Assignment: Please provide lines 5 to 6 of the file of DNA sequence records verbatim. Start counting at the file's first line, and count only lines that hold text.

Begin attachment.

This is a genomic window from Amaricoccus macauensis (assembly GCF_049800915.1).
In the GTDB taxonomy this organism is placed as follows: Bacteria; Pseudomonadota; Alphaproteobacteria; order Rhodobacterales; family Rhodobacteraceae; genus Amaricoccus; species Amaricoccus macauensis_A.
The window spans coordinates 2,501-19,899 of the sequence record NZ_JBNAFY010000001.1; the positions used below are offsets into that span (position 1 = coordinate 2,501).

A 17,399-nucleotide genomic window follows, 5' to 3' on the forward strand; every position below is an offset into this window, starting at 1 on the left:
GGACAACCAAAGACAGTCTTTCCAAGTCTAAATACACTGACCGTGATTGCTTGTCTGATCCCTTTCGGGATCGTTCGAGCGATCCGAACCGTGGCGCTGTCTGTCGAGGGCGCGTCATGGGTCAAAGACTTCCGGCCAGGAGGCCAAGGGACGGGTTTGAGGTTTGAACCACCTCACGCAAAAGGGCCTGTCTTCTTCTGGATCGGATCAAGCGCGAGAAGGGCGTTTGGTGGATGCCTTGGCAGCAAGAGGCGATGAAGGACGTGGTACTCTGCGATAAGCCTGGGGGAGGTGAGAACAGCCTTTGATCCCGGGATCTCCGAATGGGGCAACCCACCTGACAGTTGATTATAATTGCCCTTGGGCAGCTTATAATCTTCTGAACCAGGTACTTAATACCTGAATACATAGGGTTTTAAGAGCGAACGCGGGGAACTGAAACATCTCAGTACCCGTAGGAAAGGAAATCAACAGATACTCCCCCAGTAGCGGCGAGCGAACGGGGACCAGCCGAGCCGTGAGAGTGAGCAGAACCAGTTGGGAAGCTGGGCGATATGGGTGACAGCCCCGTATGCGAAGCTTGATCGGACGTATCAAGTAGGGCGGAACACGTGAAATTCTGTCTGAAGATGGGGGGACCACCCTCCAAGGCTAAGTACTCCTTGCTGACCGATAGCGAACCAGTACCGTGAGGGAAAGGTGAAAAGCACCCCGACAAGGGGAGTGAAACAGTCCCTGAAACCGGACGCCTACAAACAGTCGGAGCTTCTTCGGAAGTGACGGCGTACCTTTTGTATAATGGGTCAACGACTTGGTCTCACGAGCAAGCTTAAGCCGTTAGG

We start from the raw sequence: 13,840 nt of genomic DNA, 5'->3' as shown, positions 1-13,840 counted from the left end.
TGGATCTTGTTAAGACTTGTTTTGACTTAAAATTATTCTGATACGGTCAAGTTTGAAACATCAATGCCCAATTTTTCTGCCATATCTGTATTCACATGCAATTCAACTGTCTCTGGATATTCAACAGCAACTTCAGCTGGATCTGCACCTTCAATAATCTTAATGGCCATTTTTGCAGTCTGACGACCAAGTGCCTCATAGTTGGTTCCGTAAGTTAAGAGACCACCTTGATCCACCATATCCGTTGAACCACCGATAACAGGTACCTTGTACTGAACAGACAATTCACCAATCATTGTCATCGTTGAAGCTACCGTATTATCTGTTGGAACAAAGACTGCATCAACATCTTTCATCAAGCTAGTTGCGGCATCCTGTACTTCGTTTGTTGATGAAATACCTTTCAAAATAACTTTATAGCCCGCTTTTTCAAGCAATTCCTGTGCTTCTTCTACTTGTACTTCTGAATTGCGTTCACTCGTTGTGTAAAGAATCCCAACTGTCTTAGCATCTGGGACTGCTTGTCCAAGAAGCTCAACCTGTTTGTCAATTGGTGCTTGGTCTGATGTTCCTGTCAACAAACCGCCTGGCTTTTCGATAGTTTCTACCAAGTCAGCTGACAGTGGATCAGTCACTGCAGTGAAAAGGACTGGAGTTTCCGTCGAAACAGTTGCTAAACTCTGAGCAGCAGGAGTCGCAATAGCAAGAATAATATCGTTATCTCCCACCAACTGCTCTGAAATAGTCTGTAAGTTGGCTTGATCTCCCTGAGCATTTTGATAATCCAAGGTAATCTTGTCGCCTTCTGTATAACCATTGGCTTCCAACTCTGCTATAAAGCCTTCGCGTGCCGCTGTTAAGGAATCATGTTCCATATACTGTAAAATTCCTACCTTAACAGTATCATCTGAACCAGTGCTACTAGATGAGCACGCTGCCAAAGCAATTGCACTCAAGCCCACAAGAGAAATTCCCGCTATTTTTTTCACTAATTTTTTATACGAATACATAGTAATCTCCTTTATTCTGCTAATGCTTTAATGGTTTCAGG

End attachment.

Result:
GGACAACCAAAGACAGTCTTTCCAAGTCTAAATACACTGACCGTGATTGCTTGTCTGATCCCTTTCGGGATCGTTCGAGCGATCCGAACCGTGGCGCTGTCTGTCGAGGGCGCGTCATGGGTCAAAGACTTCCGGCCAGGAGGCCAAGGGACGGGTTTGAGGTTTGAACCACCTCACGCAAAAGGGCCTGTCTTCTTCTGGATCGGATCAAGCGCGAGAAGGGCGTTTGGTGGATGCCTTGGCAGCAAGAGGCGATGAAGGACGTGGTACTCTGCGATAAGCCTGGGGGAGGTGAGAACAGCCTTTGATCCCGGGATCTCCGAATGGGGCAACCCACCTGACAGTTGATTATAATTGCCCTTGGGCAGCTTATAATCTTCTGAACCAGGTACTTAATACCTGAATACATAGGGTTTTAAGAGCGAACGCGGGGAACTGAAACATCTCAGTACCCGTAGGAAAGGAAATCAACAGATACTCCCCCAGTAGCGGCGAGCGAACGGGGACCAGCCGAGCCGTGAGAGTGAGCAGAACCAGTTGGGAAGCTGGGCGATATGGGTGACAGCCCCGTATGCGAAGCTTGATCGGACGTATCAAGTAGGGCGGAACACGTGAAATTCTGTCTGAAGATGGGGGGACCACCCTCCAAGGCTAAGTACTCCTTGCTGACCGATAGCGAACCAGTACCGTGAGGGAAAGGTGAAAAGCACCCCGACAAGGGGAGTGAAACAGTCCCTGAAACCGGACGCCTACAAACAGTCGGAGCTTCTTCGGAAGTGACGGCGTACCTTTTGTATAATGGGTCAACGACTTGGTCTCACGAGCAAGCTTAAGCCGTTAGG

We start from the raw sequence: 13,840 nt of genomic DNA, 5'->3' as shown, positions 1-13,840 counted from the left end.